A. I. Solzhenitsyn, August 1914
At the beginning of June 1971 there appeared a report of the publication of A. I. Solzhenitsyn’s new novel August 1914 (YMCA Press, Paris). The author’s “Afterword“ to the novel specifies the circumstances which prevented it from being printed by Soviet publishing-houses: “This book cannot now be printed in our homeland except in samizdat, because of objections by the censorship which are unintelligible to normal human reason: even if everything else were acceptable it would be obligatory to write the word ‘God’ with a small initial letter.”
Social Issues, issue No. 11, May-June 1971. Compiled by V. Chalidze.
Contents: Documents of the Committee for Human Rights [this issue, CCE 21.5]:
- Protocols of 20 May 1971 (on the election of I.R. Shafarevich to membership of the Committee);
- R. A. Medvedev: “Compulsory psychiatric hospitalisation for political reasons” (a report to the Committee);
- A. S. Volpin: An opinion on R. A. Medvedev’s report;
- V. N. Chalidze: The rights of persons who have been judged to be mentally ill;
- An opinion of the Committee on the question of the rights of persons who have been judged to be mentally ill;
- A. D. Sakharov, A. N. Tverdokhlebov, V. N. Chalidze, I. R. Shafarevich: Letter to the Legislative Proposals Commission of the USSR Supreme Soviet, to B.V. Petrovsky, USSR Minister of Health, and to N.A. Shchelokov, USSR Minister of Internal Affairs;
- An appeal by the Committee for Human Rights to the Fifth World Congress of Psychiatrists.
V. Chalidze, Reflections on Man
This book consists of four sections: “Manifestations of the will”, “Human behaviour”, “Society”, “The ending of bondage”. The author discusses human bio-sociology, ethics and law.
P. Yakir, Childhood in Prison (part 1)
The author relates what he saw on being arrested in 1937, aged fourteen. These memoirs cover the years 1937-1944. [Publication begun in Russkaya mysl, Paris, 28 October 1971.]
Smirnovsky, Marxism-Leninism under Lock and key, Moscow, 1971
An essay on the artificial creation in our country of obstacles to the circulation of the foreign communist press. Soyuzpechat [the official Soviet agency] sells such publications as Unita, L’Humanite, The Morning Star and so on but, the author believes, a number of special measures are taken to restrict their accessibility to the reader: delays in the sale of the newspapers, which reduces the topicality of the information; the preservation of “seditious” issues in the special sections of libraries; increases in the price of the newspapers.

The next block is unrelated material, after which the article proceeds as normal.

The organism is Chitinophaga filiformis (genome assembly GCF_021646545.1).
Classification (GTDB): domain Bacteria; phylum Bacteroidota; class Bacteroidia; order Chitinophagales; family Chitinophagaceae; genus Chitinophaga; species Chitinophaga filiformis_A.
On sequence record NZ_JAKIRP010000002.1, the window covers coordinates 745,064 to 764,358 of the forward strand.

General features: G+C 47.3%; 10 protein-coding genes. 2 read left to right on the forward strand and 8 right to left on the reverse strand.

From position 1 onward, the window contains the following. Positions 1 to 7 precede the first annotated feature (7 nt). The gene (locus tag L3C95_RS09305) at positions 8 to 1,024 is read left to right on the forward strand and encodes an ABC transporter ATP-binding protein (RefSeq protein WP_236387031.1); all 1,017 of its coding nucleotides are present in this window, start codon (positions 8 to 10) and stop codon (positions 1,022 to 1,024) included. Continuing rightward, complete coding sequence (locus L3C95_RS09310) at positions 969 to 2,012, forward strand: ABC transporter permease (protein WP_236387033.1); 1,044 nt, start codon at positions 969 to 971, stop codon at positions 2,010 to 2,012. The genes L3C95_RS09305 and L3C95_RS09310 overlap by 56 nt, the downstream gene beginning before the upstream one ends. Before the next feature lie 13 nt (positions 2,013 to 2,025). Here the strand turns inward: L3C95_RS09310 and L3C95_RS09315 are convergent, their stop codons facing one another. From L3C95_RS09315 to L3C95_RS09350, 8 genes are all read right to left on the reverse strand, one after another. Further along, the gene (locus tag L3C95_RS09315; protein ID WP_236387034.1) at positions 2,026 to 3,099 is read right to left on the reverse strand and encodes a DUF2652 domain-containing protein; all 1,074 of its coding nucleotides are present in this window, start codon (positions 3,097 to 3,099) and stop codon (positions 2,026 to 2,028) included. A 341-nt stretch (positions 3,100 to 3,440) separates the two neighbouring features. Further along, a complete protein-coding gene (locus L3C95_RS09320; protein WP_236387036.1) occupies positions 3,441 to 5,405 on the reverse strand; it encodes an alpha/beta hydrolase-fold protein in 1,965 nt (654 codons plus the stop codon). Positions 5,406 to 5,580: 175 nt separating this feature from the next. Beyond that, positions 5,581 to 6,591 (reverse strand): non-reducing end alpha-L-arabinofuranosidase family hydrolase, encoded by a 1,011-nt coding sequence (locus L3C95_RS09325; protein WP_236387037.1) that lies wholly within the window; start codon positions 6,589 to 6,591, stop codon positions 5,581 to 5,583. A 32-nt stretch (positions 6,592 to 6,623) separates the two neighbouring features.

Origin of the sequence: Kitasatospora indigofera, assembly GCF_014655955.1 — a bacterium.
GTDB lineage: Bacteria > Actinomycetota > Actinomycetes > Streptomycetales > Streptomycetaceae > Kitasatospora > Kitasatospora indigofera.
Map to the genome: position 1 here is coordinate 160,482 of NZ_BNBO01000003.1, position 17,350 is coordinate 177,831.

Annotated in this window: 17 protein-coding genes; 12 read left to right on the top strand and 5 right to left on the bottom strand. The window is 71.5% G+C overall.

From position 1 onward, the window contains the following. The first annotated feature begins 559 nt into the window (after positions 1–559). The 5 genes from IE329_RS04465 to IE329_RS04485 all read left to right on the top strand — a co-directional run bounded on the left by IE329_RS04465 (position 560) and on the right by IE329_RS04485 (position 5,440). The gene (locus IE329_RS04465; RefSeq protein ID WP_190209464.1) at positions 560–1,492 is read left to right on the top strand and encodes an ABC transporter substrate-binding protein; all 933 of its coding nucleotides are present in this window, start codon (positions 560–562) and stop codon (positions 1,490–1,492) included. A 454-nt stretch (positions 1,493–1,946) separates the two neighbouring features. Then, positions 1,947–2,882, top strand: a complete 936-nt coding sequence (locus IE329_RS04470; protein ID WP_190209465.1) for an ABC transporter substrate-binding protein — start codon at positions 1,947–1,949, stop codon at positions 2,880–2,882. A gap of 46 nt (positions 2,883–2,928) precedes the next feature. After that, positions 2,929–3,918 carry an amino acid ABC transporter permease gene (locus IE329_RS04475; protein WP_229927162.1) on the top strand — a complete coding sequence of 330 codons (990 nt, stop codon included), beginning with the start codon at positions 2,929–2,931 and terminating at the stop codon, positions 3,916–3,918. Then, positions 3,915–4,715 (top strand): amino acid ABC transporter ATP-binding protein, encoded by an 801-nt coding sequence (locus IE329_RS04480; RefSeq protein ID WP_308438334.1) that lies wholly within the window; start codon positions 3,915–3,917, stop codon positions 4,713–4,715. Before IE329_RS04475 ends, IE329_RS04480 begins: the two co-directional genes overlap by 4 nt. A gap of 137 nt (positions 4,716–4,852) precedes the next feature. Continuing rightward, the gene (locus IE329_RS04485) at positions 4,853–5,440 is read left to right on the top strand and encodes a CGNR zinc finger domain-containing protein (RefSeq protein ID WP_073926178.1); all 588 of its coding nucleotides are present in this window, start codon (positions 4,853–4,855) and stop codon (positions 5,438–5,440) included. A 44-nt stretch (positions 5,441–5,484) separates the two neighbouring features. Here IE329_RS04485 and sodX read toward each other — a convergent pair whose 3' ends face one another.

G. Svirsky [Note 1], Letter to V. I. Mishin (a lecturer at Gorky University)
In his book Social [Obshchestvennyi] Progress (Gorky, Vyatka publishers, 1970) V. I. Mishin calls for a “national levelling-out” regarding persons with higher education and for the “maintenance of an equal level of development among the peoples of the USSR”:
“A key role in the question of the development of national relationships in the period of the construction of communism . . . will be played by a further equalisation in the level of development of all the nations and peoples of the USSR”, since
“there exist in our country not only the remains of an old inequality, but also elements of a new inequality which has arisen during the years of Soviet authority . . . In 1929 the proportion of students among Georgians and Armenians was twice as high as their share of the population of the USSR, while among Jews it was seven times as high. The result of this was to give a picture of obvious unevenness in the distribution of specialists.”
Svirsky asks the author of the book what he means by the “conscious control of the development of national relationships”, and demonstrates by means of material from the book that the term “levelling-out” in fact means the barring of Jews from universities and institutes – as was done in tsarist Russia (when it was motivated by the large proportion of Jews among the revolutionaries). It is common knowledge that during the reign of Alexander III a numerus clausus was established for restricting the admission of Jews to educational institutions: in the two capitals it was set at 3%; in provincial cities, 5%; and within the Jewish Pale of Settlement, 10%.
“Judging by your table and by your comments on ‘the new inequality’, you would wish, for example, the number of Jewish, Georgian and Armenian students not to exceed the ‘proportion of the population of the USSR made up by these nationalities. Jews, let us say, comprise 1.1% of the population, and so the quota of Jewish students should not exceed this figure. If we proceed on the basis of this principle, then the quota of Jewish students (which is inevitably introduced by the very term ‘levelling-out’) must be even lower than it was under Alexander. Three to five times lower …”
Svirsky concludes: “To campaign for this is to campaign for intellectual genocide”.
Open Letter to the editorial board of Literaturnaya gazeta.
Ten Soviet citizens (Josif Begun, Leonid Makhlis, Alexander Krimgold, Mikhail Alexandrovich, Victor Polsky, David Markish, Esther Lazebnikova-Markish, Mikhail Kalik, Vladimir Zaretsky and Mark Patlakh) accuse the authors of the article of consciously distorting information about the trials: “We have taken up our pens only because we do not wish to be the passive witnesses of the campaign to misinform the general reader which is being carried out by Literaturnaya gazeta”.
 See a speech by Svirsky (a writer) attacking censorship in A. Brumberg (ed), In Quest of Justice, New York and London, 1970 (Document 61).